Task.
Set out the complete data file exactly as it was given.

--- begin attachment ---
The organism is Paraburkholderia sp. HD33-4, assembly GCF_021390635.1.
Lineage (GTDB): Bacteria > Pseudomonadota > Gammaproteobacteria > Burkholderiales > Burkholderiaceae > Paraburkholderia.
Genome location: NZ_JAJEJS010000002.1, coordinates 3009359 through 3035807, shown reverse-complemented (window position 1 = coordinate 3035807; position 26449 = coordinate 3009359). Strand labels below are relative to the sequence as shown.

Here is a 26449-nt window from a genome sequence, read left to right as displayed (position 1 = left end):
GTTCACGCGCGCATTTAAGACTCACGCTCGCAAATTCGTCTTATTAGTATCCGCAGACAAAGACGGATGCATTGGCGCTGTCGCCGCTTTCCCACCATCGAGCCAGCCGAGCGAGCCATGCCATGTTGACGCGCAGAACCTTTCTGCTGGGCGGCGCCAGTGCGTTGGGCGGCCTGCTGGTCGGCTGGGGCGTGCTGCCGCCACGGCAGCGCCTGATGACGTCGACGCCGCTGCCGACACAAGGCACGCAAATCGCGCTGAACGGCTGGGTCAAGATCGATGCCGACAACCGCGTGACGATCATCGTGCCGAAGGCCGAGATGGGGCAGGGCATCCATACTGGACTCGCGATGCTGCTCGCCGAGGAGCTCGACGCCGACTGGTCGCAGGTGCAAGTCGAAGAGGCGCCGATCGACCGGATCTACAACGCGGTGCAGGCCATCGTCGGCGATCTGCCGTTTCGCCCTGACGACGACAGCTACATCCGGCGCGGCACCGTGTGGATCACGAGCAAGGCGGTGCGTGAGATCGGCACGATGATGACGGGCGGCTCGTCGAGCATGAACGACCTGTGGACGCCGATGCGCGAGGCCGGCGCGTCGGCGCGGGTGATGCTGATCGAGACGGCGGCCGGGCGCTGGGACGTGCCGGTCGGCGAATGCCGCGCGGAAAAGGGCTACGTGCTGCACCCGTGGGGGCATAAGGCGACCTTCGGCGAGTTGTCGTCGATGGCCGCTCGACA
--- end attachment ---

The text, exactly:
The organism is Paraburkholderia sp. HD33-4, assembly GCF_021390635.1.
Lineage (GTDB): Bacteria > Pseudomonadota > Gammaproteobacteria > Burkholderiales > Burkholderiaceae > Paraburkholderia.
Genome location: NZ_JAJEJS010000002.1, coordinates 3009359 through 3035807, shown reverse-complemented (window position 1 = coordinate 3035807; position 26449 = coordinate 3009359). Strand labels below are relative to the sequence as shown.

Here is a 26449-nt window from a genome sequence, read left to right as displayed (position 1 = left end):
GTTCACGCGCGCATTTAAGACTCACGCTCGCAAATTCGTCTTATTAGTATCCGCAGACAAAGACGGATGCATTGGCGCTGTCGCCGCTTTCCCACCATCGAGCCAGCCGAGCGAGCCATGCCATGTTGACGCGCAGAACCTTTCTGCTGGGCGGCGCCAGTGCGTTGGGCGGCCTGCTGGTCGGCTGGGGCGTGCTGCCGCCACGGCAGCGCCTGATGACGTCGACGCCGCTGCCGACACAAGGCACGCAAATCGCGCTGAACGGCTGGGTCAAGATCGATGCCGACAACCGCGTGACGATCATCGTGCCGAAGGCCGAGATGGGGCAGGGCATCCATACTGGACTCGCGATGCTGCTCGCCGAGGAGCTCGACGCCGACTGGTCGCAGGTGCAAGTCGAAGAGGCGCCGATCGACCGGATCTACAACGCGGTGCAGGCCATCGTCGGCGATCTGCCGTTTCGCCCTGACGACGACAGCTACATCCGGCGCGGCACCGTGTGGATCACGAGCAAGGCGGTGCGTGAGATCGGCACGATGATGACGGGCGGCTCGTCGAGCATGAACGACCTGTGGACGCCGATGCGCGAGGCCGGCGCGTCGGCGCGGGTGATGCTGATCGAGACGGCGGCCGGGCGCTGGGACGTGCCGGTCGGCGAATGCCGCGCGGAAAAGGGCTACGTGCTGCACCCGTGGGGGCATAAGGCGACCTTCGGCGAGTTGTCGTCGATGGCCGCTCGACA